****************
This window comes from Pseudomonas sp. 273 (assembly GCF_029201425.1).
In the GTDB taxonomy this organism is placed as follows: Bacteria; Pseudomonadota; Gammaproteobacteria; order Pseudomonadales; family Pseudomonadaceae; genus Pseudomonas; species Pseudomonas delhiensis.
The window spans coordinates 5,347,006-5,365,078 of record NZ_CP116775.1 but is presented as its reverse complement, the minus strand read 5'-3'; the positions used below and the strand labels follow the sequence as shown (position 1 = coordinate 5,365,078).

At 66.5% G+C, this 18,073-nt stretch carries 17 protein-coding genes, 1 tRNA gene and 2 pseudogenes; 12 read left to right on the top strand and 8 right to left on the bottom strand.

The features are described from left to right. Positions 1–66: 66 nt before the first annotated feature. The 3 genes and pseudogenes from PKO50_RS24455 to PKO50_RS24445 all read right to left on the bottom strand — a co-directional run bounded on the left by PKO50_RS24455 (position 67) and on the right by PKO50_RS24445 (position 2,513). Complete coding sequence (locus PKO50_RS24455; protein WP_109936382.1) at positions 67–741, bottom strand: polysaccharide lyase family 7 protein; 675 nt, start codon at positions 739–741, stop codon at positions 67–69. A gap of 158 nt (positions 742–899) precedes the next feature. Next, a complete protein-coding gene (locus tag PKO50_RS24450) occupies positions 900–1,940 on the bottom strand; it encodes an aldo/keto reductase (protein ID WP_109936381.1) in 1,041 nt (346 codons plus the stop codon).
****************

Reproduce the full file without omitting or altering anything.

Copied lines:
This window comes from Pseudomonas sp. 273 (assembly GCF_029201425.1).
In the GTDB taxonomy this organism is placed as follows: Bacteria; Pseudomonadota; Gammaproteobacteria; order Pseudomonadales; family Pseudomonadaceae; genus Pseudomonas; species Pseudomonas delhiensis.
The window spans coordinates 5,347,006-5,365,078 of record NZ_CP116775.1 but is presented as its reverse complement, the minus strand read 5'-3'; the positions used below and the strand labels follow the sequence as shown (position 1 = coordinate 5,365,078).

At 66.5% G+C, this 18,073-nt stretch carries 17 protein-coding genes, 1 tRNA gene and 2 pseudogenes; 12 read left to right on the top strand and 8 right to left on the bottom strand.

The features are described from left to right. Positions 1–66: 66 nt before the first annotated feature. The 3 genes and pseudogenes from PKO50_RS24455 to PKO50_RS24445 all read right to left on the bottom strand — a co-directional run bounded on the left by PKO50_RS24455 (position 67) and on the right by PKO50_RS24445 (position 2,513). Complete coding sequence (locus PKO50_RS24455; protein WP_109936382.1) at positions 67–741, bottom strand: polysaccharide lyase family 7 protein; 675 nt, start codon at positions 739–741, stop codon at positions 67–69. A gap of 158 nt (positions 742–899) precedes the next feature. Next, a complete protein-coding gene (locus tag PKO50_RS24450) occupies positions 900–1,940 on the bottom strand; it encodes an aldo/keto reductase (protein ID WP_109936381.1) in 1,041 nt (346 codons plus the stop codon).